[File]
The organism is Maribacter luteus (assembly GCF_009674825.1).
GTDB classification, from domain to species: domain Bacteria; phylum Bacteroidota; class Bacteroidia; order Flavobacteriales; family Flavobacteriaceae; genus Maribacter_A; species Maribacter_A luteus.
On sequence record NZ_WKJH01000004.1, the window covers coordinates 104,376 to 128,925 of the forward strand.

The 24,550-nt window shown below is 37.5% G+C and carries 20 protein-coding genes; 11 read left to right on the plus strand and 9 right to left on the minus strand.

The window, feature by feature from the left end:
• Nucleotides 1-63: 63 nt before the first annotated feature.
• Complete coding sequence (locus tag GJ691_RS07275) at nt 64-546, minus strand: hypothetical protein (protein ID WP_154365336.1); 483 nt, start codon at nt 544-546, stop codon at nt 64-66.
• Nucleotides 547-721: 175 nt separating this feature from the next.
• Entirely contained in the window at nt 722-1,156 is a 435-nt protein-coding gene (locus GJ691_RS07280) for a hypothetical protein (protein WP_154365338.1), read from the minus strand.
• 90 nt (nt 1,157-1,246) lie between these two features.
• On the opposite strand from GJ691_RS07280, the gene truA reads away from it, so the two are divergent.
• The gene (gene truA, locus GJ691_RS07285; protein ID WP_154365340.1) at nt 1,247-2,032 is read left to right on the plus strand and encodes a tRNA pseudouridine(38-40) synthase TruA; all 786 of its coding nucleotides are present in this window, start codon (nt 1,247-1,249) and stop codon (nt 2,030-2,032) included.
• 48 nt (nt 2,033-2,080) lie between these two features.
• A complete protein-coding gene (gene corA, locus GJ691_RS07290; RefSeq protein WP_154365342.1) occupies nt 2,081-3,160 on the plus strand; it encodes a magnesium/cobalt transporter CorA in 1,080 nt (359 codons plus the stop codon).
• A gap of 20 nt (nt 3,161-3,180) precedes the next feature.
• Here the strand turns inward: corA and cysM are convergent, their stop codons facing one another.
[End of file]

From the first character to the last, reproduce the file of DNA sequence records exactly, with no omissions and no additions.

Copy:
The organism is Maribacter luteus (assembly GCF_009674825.1).
GTDB classification, from domain to species: domain Bacteria; phylum Bacteroidota; class Bacteroidia; order Flavobacteriales; family Flavobacteriaceae; genus Maribacter_A; species Maribacter_A luteus.
On sequence record NZ_WKJH01000004.1, the window covers coordinates 104,376 to 128,925 of the forward strand.

The 24,550-nt window shown below is 37.5% G+C and carries 20 protein-coding genes; 11 read left to right on the plus strand and 9 right to left on the minus strand.

The window, feature by feature from the left end:
• Nucleotides 1-63: 63 nt before the first annotated feature.
• Complete coding sequence (locus tag GJ691_RS07275) at nt 64-546, minus strand: hypothetical protein (protein ID WP_154365336.1); 483 nt, start codon at nt 544-546, stop codon at nt 64-66.
• Nucleotides 547-721: 175 nt separating this feature from the next.
• Entirely contained in the window at nt 722-1,156 is a 435-nt protein-coding gene (locus GJ691_RS07280) for a hypothetical protein (protein WP_154365338.1), read from the minus strand.
• 90 nt (nt 1,157-1,246) lie between these two features.
• On the opposite strand from GJ691_RS07280, the gene truA reads away from it, so the two are divergent.
• The gene (gene truA, locus GJ691_RS07285; protein ID WP_154365340.1) at nt 1,247-2,032 is read left to right on the plus strand and encodes a tRNA pseudouridine(38-40) synthase TruA; all 786 of its coding nucleotides are present in this window, start codon (nt 1,247-1,249) and stop codon (nt 2,030-2,032) included.
• 48 nt (nt 2,033-2,080) lie between these two features.
• A complete protein-coding gene (gene corA, locus GJ691_RS07290; RefSeq protein WP_154365342.1) occupies nt 2,081-3,160 on the plus strand; it encodes a magnesium/cobalt transporter CorA in 1,080 nt (359 codons plus the stop codon).
• A gap of 20 nt (nt 3,161-3,180) precedes the next feature.
• Here the strand turns inward: corA and cysM are convergent, their stop codons facing one another.